Friday, October 07, 2005

Password Aging

Password Aging, Part 1, Unix in the Enterprise 10/4/05

Sandra Henry-Stocker,

While it's clearly possible to use the /etc/passwd and /etc/shadow
files in Solaris and other Unix systems without making use of the
password aging features, you could be taking advantage of these
features to encourage your users to practice better security -- and,
with the right password aging values, you can configure a good
password-changing policy into your system files while limiting the
risk that your users will be locked out of their accounts.

In this week's column, we look at the various fields in the shadow
file that govern password aging and suggest settings that might give
you the right balance between user convenience and good password

The /etc/shadow File

To begin our review of how password aging works on a Solaris system,
let's examine the format of the /etc/shadow file. Each colon-separated
record looks like this:

^ ^ ^ ^ ^ ^ ^ ^ ^
| | | | | | | | |

The first field is clearly the username. The next is the password
encryption. The third is the date when the password was last changed
expressed as the number of days since January 1, 1970. The min field
is the number of days that a password MUST be kept after it is
changed; this is used to keep users from changing their passwords and
then immediately changing them back to their previous values (thereby
invalidating the intended security). The max field represents the
maximum number of days that any password can be used before it is
expired. If you want your users to strictly change their passwords
every 30 days, for example, you could set both of these fields to 30.
Generally, however, the max field is set to a considerably larger
value than min. The warn field specifies the number of days prior to a
password expiration that a user is warned on login that his/her
password is about to expire. This should not be too short a period of
time since many users don't log in every day and the display of this
message in the login messages is easy to overlook.

The inactive field sets the number of days that an account is allowed
to be inactive. This value can help prevent idle accounts from being
broken into. The expire field represents the absolute day (expressed
as the number of days since January 1, 1970) that the password will
expire. You might use this field if you want all of your users'
passwords to expire at the end of the fiscal year or at the end of the
semester. The last field, flag, is unused until Solaris 10 at which
point it records the number of failed login attempts.

If the lines in your shadow file look like this:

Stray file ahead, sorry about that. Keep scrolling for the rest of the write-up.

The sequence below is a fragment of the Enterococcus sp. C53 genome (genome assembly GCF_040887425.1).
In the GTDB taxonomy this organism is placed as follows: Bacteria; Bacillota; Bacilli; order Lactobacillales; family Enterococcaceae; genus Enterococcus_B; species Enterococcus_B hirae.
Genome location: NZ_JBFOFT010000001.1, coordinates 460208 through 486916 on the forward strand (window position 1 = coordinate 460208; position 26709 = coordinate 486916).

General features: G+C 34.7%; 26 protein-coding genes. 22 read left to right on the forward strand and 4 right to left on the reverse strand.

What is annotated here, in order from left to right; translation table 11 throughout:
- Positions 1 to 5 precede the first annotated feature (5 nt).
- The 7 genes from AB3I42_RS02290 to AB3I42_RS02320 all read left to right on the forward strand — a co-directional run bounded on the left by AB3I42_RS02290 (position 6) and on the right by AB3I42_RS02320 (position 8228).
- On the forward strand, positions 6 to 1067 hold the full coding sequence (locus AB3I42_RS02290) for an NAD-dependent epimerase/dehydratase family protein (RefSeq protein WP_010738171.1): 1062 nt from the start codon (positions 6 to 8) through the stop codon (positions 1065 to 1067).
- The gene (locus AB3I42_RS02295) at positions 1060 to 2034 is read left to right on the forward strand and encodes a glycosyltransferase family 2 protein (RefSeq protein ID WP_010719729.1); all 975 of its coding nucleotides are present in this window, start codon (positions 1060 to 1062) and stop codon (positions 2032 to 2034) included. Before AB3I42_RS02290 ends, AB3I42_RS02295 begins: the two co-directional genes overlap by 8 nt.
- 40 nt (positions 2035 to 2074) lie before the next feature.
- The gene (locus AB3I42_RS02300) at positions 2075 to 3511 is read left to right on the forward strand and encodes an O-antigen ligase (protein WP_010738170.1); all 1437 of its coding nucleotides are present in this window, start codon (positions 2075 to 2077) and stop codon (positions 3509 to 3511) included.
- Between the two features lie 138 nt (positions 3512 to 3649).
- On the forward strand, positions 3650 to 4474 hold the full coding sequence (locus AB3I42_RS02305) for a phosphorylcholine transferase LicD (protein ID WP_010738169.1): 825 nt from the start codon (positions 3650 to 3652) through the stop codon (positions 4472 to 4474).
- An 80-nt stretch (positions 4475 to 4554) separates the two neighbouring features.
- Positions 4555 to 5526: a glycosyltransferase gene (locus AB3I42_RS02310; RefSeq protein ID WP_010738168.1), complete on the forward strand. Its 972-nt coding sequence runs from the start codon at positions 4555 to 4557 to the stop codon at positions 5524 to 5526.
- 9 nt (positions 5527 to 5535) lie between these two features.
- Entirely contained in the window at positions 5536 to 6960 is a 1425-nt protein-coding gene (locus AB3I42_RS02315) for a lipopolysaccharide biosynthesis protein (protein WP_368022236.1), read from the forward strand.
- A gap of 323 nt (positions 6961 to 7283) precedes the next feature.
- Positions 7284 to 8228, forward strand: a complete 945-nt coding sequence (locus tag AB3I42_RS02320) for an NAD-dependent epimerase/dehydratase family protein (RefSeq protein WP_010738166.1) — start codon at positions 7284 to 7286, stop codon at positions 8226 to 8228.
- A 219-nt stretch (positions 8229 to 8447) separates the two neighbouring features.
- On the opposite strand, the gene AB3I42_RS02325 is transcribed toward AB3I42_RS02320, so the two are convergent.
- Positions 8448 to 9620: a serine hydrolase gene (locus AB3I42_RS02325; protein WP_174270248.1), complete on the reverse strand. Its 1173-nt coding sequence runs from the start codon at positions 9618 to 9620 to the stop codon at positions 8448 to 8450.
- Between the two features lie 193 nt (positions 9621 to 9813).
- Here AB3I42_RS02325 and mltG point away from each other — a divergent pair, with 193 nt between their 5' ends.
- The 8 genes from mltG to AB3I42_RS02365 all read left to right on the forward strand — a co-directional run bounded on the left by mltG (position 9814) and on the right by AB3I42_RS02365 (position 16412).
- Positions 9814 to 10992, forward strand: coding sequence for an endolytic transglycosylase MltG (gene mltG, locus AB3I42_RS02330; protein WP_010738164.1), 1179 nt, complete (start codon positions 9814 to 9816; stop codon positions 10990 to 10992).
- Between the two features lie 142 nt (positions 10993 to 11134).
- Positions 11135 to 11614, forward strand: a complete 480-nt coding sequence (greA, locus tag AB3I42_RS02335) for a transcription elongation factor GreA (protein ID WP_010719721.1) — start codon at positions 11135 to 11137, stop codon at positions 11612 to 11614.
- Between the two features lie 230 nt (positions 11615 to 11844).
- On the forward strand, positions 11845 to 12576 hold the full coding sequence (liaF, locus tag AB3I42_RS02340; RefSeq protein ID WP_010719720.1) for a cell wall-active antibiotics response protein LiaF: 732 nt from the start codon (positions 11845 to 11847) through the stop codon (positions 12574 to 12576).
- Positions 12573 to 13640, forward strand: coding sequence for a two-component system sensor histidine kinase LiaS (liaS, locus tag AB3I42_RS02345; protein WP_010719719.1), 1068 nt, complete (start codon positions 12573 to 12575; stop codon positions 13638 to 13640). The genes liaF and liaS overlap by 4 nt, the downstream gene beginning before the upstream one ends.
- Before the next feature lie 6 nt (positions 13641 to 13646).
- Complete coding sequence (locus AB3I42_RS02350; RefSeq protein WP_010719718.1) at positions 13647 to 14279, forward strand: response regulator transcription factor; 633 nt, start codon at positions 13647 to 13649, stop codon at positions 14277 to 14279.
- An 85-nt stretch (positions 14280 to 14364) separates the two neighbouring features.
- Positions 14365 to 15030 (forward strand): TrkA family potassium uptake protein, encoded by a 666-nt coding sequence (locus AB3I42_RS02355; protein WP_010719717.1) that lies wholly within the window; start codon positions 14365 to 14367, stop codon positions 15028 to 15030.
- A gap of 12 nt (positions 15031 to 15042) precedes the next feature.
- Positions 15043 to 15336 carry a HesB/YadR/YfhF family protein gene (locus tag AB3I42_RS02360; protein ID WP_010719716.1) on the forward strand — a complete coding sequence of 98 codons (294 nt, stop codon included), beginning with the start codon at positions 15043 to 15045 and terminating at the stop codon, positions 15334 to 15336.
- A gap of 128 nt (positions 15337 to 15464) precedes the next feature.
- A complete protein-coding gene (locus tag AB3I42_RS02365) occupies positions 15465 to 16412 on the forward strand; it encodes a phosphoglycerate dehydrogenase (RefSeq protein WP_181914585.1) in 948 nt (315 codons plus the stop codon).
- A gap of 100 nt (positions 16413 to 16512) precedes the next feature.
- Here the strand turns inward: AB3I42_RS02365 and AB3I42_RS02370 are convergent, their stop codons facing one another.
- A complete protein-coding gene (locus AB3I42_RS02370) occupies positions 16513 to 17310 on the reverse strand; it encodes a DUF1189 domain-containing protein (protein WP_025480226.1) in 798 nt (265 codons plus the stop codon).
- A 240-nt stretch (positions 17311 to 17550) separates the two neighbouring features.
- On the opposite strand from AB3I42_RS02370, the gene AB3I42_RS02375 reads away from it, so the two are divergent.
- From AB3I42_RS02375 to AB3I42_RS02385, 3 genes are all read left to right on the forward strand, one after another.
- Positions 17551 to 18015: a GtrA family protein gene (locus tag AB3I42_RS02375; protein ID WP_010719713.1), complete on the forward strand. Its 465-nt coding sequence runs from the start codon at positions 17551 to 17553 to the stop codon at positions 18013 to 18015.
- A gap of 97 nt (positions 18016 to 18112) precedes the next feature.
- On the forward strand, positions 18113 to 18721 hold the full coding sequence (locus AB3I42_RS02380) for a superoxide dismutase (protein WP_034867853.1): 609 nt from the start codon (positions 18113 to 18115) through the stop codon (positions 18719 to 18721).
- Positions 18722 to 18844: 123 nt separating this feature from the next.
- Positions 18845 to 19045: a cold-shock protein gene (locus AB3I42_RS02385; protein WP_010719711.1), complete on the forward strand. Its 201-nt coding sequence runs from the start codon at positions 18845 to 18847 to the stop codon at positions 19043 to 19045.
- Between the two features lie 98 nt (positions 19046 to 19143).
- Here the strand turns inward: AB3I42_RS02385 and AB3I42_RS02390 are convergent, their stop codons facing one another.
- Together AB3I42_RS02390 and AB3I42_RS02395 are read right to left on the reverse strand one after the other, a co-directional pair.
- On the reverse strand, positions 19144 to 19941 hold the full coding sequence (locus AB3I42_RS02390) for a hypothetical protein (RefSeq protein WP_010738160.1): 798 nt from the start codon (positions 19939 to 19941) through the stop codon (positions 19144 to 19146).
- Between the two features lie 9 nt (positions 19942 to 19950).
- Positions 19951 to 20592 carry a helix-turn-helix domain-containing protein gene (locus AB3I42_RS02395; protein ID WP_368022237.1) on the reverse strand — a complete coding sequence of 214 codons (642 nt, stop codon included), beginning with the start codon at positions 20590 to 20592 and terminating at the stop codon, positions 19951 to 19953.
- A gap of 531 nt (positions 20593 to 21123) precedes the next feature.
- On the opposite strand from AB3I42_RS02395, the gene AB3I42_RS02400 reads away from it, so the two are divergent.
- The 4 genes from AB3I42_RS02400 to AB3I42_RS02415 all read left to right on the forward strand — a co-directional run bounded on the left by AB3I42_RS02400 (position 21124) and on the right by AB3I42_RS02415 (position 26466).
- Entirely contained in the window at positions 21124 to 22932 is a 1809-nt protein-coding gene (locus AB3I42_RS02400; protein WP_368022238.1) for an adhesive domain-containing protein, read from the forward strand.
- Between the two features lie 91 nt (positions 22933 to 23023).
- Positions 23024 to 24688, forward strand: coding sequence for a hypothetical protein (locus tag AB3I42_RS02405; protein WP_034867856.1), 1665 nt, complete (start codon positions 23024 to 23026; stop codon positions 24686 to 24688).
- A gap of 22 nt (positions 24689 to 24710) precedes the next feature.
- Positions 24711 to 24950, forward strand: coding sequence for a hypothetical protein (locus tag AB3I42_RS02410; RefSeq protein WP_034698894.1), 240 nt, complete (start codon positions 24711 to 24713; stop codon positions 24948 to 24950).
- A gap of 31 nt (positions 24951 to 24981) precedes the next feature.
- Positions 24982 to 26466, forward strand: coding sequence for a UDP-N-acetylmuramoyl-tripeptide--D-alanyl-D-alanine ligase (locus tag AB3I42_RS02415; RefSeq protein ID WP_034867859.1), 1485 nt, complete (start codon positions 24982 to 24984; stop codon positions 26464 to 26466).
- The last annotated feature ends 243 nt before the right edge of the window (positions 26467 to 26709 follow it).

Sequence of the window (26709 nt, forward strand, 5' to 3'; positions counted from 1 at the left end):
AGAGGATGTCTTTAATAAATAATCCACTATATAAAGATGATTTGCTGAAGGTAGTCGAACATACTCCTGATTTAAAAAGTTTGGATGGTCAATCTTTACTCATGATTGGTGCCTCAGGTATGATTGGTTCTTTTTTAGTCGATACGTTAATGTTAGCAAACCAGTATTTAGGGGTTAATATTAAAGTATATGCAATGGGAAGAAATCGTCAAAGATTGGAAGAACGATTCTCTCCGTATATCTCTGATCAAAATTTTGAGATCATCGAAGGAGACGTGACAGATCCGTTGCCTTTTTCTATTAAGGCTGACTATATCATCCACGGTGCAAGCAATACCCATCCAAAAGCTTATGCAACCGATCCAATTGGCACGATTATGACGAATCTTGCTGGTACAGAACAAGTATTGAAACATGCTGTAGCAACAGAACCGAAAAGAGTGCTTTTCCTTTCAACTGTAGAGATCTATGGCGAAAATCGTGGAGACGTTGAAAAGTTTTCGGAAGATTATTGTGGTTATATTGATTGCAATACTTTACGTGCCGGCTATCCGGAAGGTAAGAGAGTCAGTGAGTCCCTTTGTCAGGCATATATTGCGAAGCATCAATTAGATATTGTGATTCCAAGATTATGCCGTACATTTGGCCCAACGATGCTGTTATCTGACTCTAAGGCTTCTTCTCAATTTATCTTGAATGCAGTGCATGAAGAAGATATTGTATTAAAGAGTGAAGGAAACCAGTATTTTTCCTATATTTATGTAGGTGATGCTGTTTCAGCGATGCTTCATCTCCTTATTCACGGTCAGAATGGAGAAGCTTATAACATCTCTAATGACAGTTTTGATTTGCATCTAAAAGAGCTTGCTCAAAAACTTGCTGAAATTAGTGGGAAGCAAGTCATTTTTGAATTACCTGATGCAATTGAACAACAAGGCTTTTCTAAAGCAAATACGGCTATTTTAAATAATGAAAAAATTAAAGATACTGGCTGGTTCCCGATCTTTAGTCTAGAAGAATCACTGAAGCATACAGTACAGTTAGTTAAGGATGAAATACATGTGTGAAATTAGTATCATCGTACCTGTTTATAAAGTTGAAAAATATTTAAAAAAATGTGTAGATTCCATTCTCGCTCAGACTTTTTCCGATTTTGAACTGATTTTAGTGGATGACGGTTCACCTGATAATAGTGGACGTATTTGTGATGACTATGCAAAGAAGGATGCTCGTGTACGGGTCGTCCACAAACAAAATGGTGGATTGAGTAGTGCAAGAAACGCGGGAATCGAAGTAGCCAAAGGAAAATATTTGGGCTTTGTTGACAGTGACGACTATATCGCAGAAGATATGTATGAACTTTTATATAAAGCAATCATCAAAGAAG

The username and password are set and the date on which the password
was last changed has been recorded, but no password aging is taking

If it looks like this, the account is locked.


Various other combinations of the shadow file are possible, but the
min, max and warn fields will only make sense if the lastchg field is
set. For example:


User must keep a password for 60 days once he changes it, but no
password changes are required.


User must change his password every 60 days, but can change it at any
time (including immediately changing it back to its previous value).

Choosing Min and Max Settings

If you want to turn on password aging, the combination of minimum
(must keep) and maximum (invalid after) values enforces a practical
password update scheme. Suggested settings depend in part on the
security stance of your particular network. However, general consensus
seems to be that passwords, once changed, should be kept for a month
(min=30) and that passwords should be changed every three to six
months (from max=90 to max=180).

Once a user has used a password for 30 days, he's probably not going
to reset it back to its previous value. By then he should know it well
enough to continue using it.

Changing a password more often than every month or so would probably
make it hard for users to remember their passwords without writing
them down.

The down side of min values is that this setting doesn't allow someone
to change his password if he believes it has been compromised when the
compromise happens within the "min" period. Whatever system you adopt
should, therefore, make it painless for a user to request that his
password be reset whenever he believes it may no longer be secure.

Wrap Up

We hear a lot about the tradeoff between security and convenience as
it permeates so many of our decisions about how we manage our networks
but, when it comes to passwords, we must be careful not to cross the
line between securing logins and preventing them altogether. Locking
our users too easily out of their accounts can reduce security as
easily as enhance it. Using password aging with the proper settings
can limit the risk that security constraints turn into unintended
denials of service.

Next week, we'll look at how to introduce password aging on a system
where users have never had their passwords expire.


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